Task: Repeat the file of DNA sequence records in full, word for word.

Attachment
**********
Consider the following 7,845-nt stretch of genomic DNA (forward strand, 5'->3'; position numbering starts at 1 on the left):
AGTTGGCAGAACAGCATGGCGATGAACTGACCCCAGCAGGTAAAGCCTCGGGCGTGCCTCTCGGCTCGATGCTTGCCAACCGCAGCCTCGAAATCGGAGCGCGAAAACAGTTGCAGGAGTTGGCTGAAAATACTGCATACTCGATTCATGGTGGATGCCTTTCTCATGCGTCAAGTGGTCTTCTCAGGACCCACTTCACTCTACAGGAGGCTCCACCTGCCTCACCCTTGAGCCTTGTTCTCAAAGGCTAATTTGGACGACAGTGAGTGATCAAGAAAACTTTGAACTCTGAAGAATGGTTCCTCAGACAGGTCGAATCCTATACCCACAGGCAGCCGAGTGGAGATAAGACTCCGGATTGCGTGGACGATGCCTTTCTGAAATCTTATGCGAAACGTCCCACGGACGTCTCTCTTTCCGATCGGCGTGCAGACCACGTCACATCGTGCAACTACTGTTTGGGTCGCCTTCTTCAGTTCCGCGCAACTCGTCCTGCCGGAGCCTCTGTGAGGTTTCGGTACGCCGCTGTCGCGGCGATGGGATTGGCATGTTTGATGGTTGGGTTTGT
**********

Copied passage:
Consider the following 7,845-nt stretch of genomic DNA (forward strand, 5'->3'; position numbering starts at 1 on the left):
AGTTGGCAGAACAGCATGGCGATGAACTGACCCCAGCAGGTAAAGCCTCGGGCGTGCCTCTCGGCTCGATGCTTGCCAACCGCAGCCTCGAAATCGGAGCGCGAAAACAGTTGCAGGAGTTGGCTGAAAATACTGCATACTCGATTCATGGTGGATGCCTTTCTCATGCGTCAAGTGGTCTTCTCAGGACCCACTTCACTCTACAGGAGGCTCCACCTGCCTCACCCTTGAGCCTTGTTCTCAAAGGCTAATTTGGACGACAGTGAGTGATCAAGAAAACTTTGAACTCTGAAGAATGGTTCCTCAGACAGGTCGAATCCTATACCCACAGGCAGCCGAGTGGAGATAAGACTCCGGATTGCGTGGACGATGCCTTTCTGAAATCTTATGCGAAACGTCCCACGGACGTCTCTCTTTCCGATCGGCGTGCAGACCACGTCACATCGTGCAACTACTGTTTGGGTCGCCTTCTTCAGTTCCGCGCAACTCGTCCTGCCGGAGCCTCTGTGAGGTTTCGGTACGCCGCTGTCGCGGCGATGGGATTGGCATGTTTGATGGTTGGGTTTGT